Extremely important is the treatment of the eye that may become dry because of the inability to blink that leaves the eye exposed to irritation and drying out, especially at night. Artificial tears, or gels, that lubricate the eyes and eye patches are also effective.
Physical therapy to stimulate the facial nerve may help maintain muscle tone is also effective. Likewise, facial exercises to stimulate the muscles to prevent contracture are also important. Moist heat on the face is also helpful. Rarely, cosmetic surgery may be required to restore the damaged facial muscles.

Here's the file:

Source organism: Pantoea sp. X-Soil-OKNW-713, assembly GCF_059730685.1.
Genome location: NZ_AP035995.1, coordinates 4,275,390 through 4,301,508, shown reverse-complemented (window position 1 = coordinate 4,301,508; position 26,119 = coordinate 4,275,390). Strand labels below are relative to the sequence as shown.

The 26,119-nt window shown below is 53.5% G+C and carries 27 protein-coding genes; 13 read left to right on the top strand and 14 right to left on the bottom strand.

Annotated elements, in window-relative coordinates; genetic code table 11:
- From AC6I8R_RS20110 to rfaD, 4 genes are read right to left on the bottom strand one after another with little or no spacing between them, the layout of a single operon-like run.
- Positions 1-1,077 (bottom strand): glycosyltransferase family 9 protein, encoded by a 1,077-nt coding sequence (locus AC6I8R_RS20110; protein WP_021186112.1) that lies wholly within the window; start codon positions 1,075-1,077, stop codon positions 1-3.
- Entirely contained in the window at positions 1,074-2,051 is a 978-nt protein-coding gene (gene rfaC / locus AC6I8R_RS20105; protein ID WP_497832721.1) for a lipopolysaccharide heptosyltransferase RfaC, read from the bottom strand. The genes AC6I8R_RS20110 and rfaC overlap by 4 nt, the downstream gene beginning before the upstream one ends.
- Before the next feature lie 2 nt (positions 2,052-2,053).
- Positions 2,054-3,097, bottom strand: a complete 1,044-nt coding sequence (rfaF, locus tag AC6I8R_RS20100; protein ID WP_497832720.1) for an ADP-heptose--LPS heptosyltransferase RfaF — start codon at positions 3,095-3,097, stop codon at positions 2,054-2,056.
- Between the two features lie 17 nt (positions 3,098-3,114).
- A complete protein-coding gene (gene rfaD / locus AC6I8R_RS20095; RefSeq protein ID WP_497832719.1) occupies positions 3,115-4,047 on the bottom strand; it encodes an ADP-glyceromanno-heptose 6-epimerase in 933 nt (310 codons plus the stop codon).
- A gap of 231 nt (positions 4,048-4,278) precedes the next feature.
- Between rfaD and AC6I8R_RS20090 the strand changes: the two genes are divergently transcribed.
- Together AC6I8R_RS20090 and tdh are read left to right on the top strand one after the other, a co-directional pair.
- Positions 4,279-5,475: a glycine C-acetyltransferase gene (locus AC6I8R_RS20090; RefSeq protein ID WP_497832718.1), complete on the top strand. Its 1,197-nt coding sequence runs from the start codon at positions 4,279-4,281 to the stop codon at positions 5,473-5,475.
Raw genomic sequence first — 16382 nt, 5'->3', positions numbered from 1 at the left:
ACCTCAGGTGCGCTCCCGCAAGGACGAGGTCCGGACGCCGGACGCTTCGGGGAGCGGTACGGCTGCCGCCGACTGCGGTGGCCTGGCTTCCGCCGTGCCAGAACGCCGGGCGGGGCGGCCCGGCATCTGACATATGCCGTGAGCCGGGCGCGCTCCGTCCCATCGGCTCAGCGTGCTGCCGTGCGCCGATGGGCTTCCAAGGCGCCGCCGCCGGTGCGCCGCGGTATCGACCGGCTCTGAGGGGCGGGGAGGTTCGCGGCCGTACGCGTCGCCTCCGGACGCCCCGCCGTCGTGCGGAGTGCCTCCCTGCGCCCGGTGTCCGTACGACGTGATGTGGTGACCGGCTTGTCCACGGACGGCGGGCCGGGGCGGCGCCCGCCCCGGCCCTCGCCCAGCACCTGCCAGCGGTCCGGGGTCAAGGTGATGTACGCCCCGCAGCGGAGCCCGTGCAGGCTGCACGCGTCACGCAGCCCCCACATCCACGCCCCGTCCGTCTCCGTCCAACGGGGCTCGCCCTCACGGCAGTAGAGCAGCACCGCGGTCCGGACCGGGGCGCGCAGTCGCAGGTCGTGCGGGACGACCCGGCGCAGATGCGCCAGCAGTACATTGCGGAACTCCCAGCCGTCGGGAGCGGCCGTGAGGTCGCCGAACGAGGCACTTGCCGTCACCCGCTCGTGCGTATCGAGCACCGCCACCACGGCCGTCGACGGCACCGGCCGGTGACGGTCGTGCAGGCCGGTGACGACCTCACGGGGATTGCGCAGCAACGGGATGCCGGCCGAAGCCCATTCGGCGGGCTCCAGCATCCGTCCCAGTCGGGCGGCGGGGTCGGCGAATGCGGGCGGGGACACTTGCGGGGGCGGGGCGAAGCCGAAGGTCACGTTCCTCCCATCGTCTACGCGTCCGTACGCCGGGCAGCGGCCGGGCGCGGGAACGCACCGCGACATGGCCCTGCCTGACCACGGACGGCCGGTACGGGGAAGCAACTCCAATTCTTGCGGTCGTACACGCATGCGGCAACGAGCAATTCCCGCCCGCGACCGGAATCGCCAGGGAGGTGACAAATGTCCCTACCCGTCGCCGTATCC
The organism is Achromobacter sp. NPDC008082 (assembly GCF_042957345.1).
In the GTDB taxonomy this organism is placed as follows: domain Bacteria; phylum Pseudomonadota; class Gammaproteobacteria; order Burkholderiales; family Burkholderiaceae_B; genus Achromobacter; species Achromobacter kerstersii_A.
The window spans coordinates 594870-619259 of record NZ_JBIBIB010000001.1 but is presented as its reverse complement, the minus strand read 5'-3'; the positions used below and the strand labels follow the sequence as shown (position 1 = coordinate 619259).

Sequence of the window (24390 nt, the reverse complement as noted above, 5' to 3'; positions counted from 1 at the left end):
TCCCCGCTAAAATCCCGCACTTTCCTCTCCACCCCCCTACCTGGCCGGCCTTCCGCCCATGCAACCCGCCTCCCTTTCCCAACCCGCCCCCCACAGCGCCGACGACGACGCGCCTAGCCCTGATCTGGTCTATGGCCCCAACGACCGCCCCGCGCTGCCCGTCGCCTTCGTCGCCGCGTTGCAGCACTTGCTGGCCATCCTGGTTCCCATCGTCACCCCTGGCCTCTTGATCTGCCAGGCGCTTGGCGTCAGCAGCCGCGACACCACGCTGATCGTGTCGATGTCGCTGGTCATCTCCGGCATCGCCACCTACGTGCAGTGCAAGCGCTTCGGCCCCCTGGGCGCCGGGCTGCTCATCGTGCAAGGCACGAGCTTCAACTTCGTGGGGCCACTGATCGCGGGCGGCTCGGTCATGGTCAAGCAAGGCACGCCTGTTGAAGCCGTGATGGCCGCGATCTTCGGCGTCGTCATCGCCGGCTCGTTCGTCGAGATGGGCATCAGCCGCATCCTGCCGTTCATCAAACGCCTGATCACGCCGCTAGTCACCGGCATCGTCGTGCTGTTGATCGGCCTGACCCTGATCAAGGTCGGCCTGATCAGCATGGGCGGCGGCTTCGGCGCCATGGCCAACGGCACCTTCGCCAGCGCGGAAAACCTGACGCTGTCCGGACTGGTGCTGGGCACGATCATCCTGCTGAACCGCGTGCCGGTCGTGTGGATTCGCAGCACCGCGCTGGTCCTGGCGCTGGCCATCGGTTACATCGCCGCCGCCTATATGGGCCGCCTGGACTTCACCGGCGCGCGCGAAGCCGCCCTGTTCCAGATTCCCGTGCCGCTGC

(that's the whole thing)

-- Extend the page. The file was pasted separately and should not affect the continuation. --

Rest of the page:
The prognosis for those with Bell’s Palsy is generally very good. The extent of the nerve damage determines the recovery. Improvement is gradual, and most individuals get better within two weeks. Sometimes, for those with more severe involvement, it may require several months before a full recovery. It is rare to have a recurrence.
For more information on neurological disorders or research funded by National Institute of Neurological Disorders and Stroke, contact the Institute’s Brain Resources Network: Brain, P.O. Box 5801, Bethesda, Md. 20824; call 1-800-352-9424; or visit http://www.rarediseases.org.